• There will be three workshops run in the Autumn and Spring terms:

  • Workshop 1 will introduce the students to career choice and will develop reflexivity and self-awareness in the professional/careers context

  • Workshop 2 will be devoted to creating CV’s

  • Workshop 3 will introduce interview skills

In the Autumn term there will also be a practical session which will provide the students with the opportunity to network with archaeology and other graduates and to learn about their career options and pathways, and their experience of the world of work.

There will be two summative assessments:

  1. Students will produce a video recording of  themselves in an interview scenario, answering set questions using taught interview techniques

  2. Students will submit a reflective skills’ portfolio, which will contain the ‘before’ and ‘after’ CV, and other documents reflecting on their employability and career clarity/direction. As part of the portfolio students will be required to produce an ‘Action Plan’ detailing their strategy for boosting their employability throughout their undergraduate years. There will be opportunities throughout the module to discuss/receive feedback on a range of topics, including effective applications, and the potential (and pitfalls) of virtual presences and interviews.

Brief description of teaching and learning methods:

Teaching and learning methods will include a combination of taught sessions incorporating team activities and collaborative learning experiences, and on-line learning including the use of in-class technology such as interactive quizzes. Reflection on all workshops and training courses will be a key part of the T&L methods and will be incorporated in the reflective portfolio.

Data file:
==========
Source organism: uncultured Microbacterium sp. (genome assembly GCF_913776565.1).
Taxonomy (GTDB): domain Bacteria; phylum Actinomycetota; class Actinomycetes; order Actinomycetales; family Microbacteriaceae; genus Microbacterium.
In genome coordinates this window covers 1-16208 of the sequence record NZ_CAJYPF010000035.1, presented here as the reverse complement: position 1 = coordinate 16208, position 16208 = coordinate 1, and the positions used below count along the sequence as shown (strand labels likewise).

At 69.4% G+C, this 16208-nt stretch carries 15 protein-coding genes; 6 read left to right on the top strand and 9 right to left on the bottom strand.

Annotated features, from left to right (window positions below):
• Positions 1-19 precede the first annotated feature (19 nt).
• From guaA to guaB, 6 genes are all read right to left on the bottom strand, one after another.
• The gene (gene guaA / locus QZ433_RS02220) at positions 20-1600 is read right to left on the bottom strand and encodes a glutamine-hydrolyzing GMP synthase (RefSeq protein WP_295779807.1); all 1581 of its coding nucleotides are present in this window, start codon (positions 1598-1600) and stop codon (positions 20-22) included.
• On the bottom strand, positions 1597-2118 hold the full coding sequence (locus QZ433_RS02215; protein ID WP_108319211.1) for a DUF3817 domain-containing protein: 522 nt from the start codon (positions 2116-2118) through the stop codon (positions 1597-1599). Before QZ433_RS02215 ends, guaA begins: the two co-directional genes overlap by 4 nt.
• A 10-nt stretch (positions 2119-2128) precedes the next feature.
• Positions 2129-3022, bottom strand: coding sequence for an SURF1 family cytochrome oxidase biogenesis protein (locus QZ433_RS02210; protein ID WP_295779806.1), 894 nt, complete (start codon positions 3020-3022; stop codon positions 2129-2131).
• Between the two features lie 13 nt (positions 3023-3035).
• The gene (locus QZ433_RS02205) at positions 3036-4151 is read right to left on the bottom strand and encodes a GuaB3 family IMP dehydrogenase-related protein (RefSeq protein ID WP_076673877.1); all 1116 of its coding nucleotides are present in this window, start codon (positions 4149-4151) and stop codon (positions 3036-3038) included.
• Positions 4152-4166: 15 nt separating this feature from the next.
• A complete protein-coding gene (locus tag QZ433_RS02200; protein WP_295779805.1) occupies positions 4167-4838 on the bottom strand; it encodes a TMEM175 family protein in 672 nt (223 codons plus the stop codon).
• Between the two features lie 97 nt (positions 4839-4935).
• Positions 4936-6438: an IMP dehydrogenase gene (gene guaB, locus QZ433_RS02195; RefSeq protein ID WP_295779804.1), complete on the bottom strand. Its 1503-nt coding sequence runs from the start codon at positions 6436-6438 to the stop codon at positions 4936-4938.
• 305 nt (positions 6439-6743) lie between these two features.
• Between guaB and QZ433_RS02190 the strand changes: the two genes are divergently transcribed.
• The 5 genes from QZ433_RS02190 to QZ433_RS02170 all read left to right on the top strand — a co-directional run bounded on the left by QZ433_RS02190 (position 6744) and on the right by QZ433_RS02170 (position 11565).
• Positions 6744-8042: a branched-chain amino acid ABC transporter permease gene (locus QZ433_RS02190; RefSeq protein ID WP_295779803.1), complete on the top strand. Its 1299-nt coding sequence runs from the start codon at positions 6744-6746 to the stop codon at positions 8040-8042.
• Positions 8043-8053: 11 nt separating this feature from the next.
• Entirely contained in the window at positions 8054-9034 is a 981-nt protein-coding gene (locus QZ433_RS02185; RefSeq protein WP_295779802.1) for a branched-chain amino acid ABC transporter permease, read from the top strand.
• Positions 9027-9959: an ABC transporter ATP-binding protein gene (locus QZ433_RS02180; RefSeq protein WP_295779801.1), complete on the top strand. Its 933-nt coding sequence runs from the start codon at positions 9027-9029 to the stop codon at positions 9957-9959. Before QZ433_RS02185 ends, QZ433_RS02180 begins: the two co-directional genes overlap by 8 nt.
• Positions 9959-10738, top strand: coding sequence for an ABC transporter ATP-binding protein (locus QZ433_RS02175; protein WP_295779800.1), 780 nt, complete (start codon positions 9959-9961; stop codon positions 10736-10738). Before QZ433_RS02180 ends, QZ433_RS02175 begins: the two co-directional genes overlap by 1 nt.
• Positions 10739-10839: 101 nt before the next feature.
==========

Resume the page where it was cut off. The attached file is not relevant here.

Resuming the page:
Contact hours:
  Autumn Spring Summer
Lectures 4 4
Seminars 2
Tutorials 2
Practicals classes and workshops 6 4
Guided independent study: 27 37 14
Total hours by term 37 47 16
Total hours for module 100

Summative Assessment Methods:
Method Percentage
Written assignment including essay 40
Portfolio 60

Summative assessment- Examinations:

Summative assessment- Coursework and in-class tests:

At the end of the Spring term each student will be required to produce a ‘before’ and ‘after’ CV, incorporating feedback from the workshops, and building on feedback received from the 1:1 Careers Centre session. This will be incorporated into a reflective skills’ portfolio which will contain evidence of skills’ tests taken, Careers Centre events attended, and any other evidence of Continuing Professional Development, building on the student experience of the workshops and 1:1 sessions.

Formative assessment methods:

Workshops with the module convenors and Careers Centre staff, and networking events. 

Penalties for late submission:
The Module Convener will apply the following penalties for work submitted late:

  • where the piece of work is submitted after the original deadline (or any formally agreed extension to the deadline): 10% of the total marks available for that piece of work will be deducted from the mark for each working day[1] (or part thereof) following the deadline up to a total of five working days;
  • where the piece of work is submitted more than five working days after the original deadline (or any formally agreed extension to the deadline): a mark of zero will be recorded.

  • The University policy statement on penalties for late submission can be found at:
    You are strongly advised to ensure that coursework is submitted by the relevant deadline. You should note that it is advisable to submit work in an unfinished state rather than to fail to submit any work.

    Assessment requirements for a pass:

    Reassessment arrangements:
    Re-submission of the CV and alternative coursework assignment in August/September (on deadlines to be agreed by the Department).

    Additional Costs (specified where applicable):
    1) Required text books:
    2) Specialist equipment or materials:
    3) Specialist clothing, footwear or headgear:
    4) Printing and binding:
    5) Computers and devices with a particular specification:
    6) Travel, accommodation and subsistence:

    Last updated: 8 April 2019